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Kristen Fuller | 07.01.2019

This article originally appeared as part of Women in the Wild 2018.

On July 8, 2018, I experienced a multitude of harrowing events  while hiking Mount Whitney that resulted in me sending an SOS signal via my Garmin inReach for the first time ever. After writing about my experience, I received quite a few questions on the logistics of activating the emergency signal.

  • "What happened when you activated it?"
  • "I didn't know you could activate unless your life was in imminent danger."
  • "What did the emergency response center tell you to do?"
  • "Were you nervous?"
  • "How long did it take until you received a response?"
  • "Did they charge you?"

Although I was able to safely hike out alone, knowing that I was in communication with the International Emergency Rescue Coordination Center in regard to the direction of the Georges fire gave me reassurance that I could safely exit the Mount Whitney Trail without coming in contact with the fire. 

What are satellite messengers and how do they work?

For the full description and comparison, visit my blog post on SOS  and communication devices. These handheld devices, such as those from SPOT and Garmin, are two-way communication devices that allow you to send messages to an emergency responder and receive messages back. Satellite messengers are GPS-based devices that rely on either of two commercial satellite networks, Iridium or Globalstar, rather than the military network used by PLBs (this is why there is a monthly subscription). Besides the two-way communication, these devices also allow you to send preset text messages to your contacts, link your coordinates to your social media, download maps, and they can also be used as a navigation device. Fancy, right?

Activating the SOS button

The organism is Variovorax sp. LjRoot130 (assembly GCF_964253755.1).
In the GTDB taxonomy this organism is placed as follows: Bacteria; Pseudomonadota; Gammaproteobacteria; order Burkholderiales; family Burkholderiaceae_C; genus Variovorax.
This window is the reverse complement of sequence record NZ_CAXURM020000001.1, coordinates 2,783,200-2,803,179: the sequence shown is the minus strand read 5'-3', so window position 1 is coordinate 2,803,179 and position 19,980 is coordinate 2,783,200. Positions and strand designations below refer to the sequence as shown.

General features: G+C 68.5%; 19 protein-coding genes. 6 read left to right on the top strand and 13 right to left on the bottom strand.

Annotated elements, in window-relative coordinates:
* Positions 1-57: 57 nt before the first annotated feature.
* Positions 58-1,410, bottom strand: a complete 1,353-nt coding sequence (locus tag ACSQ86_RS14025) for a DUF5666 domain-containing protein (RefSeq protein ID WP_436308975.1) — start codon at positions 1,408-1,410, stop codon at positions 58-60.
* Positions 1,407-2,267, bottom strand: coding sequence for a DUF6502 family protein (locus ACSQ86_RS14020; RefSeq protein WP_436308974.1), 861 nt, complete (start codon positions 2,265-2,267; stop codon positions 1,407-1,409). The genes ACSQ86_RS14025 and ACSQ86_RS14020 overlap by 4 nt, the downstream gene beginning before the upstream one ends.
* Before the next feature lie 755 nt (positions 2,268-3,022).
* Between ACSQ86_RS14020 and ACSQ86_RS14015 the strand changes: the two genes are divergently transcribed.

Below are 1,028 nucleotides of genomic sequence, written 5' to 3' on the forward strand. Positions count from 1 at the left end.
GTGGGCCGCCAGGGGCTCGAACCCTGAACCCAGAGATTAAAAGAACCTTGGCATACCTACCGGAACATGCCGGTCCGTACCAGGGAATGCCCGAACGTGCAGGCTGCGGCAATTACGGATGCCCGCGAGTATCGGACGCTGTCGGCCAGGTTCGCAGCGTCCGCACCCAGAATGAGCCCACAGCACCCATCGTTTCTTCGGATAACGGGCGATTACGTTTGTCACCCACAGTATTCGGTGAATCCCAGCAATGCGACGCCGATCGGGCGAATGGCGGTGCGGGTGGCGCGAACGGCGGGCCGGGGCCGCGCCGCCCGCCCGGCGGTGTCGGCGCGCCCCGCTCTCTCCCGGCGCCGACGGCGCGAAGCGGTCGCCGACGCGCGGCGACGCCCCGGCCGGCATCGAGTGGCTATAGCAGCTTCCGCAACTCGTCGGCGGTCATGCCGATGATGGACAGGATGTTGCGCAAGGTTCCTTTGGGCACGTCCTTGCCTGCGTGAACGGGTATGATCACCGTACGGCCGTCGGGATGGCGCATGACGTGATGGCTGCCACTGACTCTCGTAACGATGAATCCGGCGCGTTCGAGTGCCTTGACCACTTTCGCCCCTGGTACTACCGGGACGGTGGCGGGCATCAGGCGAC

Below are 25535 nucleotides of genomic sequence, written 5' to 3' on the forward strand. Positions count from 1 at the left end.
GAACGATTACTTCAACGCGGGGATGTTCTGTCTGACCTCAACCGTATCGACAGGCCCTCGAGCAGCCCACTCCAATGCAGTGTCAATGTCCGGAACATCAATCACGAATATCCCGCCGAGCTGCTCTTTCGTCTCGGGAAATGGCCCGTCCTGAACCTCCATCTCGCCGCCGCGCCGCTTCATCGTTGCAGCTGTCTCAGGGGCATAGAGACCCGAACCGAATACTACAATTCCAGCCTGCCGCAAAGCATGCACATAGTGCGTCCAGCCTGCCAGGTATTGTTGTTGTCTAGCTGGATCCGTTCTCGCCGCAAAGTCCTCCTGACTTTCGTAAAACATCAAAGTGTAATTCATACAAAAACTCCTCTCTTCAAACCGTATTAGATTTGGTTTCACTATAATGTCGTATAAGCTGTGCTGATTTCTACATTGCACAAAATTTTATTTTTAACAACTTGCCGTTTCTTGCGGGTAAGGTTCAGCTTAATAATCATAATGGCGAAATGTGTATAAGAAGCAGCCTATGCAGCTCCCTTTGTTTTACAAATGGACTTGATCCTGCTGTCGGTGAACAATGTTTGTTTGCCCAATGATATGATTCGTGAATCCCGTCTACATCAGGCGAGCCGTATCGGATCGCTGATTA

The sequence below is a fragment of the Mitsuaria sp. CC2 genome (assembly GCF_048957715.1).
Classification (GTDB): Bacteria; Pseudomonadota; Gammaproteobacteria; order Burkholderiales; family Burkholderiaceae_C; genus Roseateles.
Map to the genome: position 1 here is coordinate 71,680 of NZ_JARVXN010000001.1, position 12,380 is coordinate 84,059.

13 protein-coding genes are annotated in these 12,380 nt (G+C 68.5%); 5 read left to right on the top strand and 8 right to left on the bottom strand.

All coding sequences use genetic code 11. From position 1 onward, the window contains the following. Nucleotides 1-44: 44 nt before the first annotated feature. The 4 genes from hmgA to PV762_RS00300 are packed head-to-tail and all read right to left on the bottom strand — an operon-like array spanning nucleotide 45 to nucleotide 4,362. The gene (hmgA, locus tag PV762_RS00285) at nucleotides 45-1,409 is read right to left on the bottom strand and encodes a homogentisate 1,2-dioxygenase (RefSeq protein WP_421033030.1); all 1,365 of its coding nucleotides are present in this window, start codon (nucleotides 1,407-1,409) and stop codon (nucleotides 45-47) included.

During an emergency, you can contact the GEOS International Emergency Rescue Coordination Center (IERCC) to request help. This center picks up your coordinates and, after communicating with you, sends a message to the appropriate emergency service response team in your area. Pressing the SOS key (lift the cover on the side of the device and hold down the SOS button) sends a message to the rescue coordination center. I made the decision to activate the SOS signal because I was unsure where the fire was located and if I would be able to hike out safely. I saw the lightning that initiated the fire while I was hiking down Mount Whitney on the switchbacks, and once I was within 2 or 3 miles of the Whitney Portal Trailhead, I noticed the sky was covered in thick smoke and ash. I was unsure where the fire was or if it was safe to continue hiking. Once I held down the SOS key, a loud noise on the device coupled with a 20-second countdown began. I thought to myself, “This just got real.” During this countdown, you have the option to immediately cancel this SOS signal; however, I was confident that I needed to know safety information in regard to the fire. Was I nervous? Yes. The first message that automatically sent once the countdown ended was “I have an emergency, and I need you to send help.” All I could think was, “Oh geez, I hope they do not automatically send a helicopter!” Within one minute, I received a text message on my Garmin inReach stating they have received my SOS signal and they asked if I was alone. I responded “yes.” I started to type my reasoning for contacting them only to realize that I had to type out each individual letter by moving the cursor and selecting the letter in order to make each word (think back to those old school Nokia phones). This took forever, and my spelling and grammar were unbearable. I finally explained, in terrible spelling, that I was 2 to 3 miles from Whitney Portal, that I had spotted a fire, and that and I needed to know if I was able to hike out safely. I quickly remembered that I paired my iPhone to the Earthmate app, which allows you to access text messages, maps, weather forecasts, routes and waypoints on your smart phone. I was able to properly type a message from my iPhone to the GEOS International Emergency Rescue Coordination Center (IERCC) center fully explaining what I just went through and properly asking if I can hike out safely. THIS WAS A GAME CHANGER. They responded that they were contacting the local sheriff’s department and checking on the fire. Within 26 minutes from my initial SOS activation, I received the okay that I was able to hike out safely, but if the winds changed directions they would contact me. They also asked me to send them a message once I got off the trail safely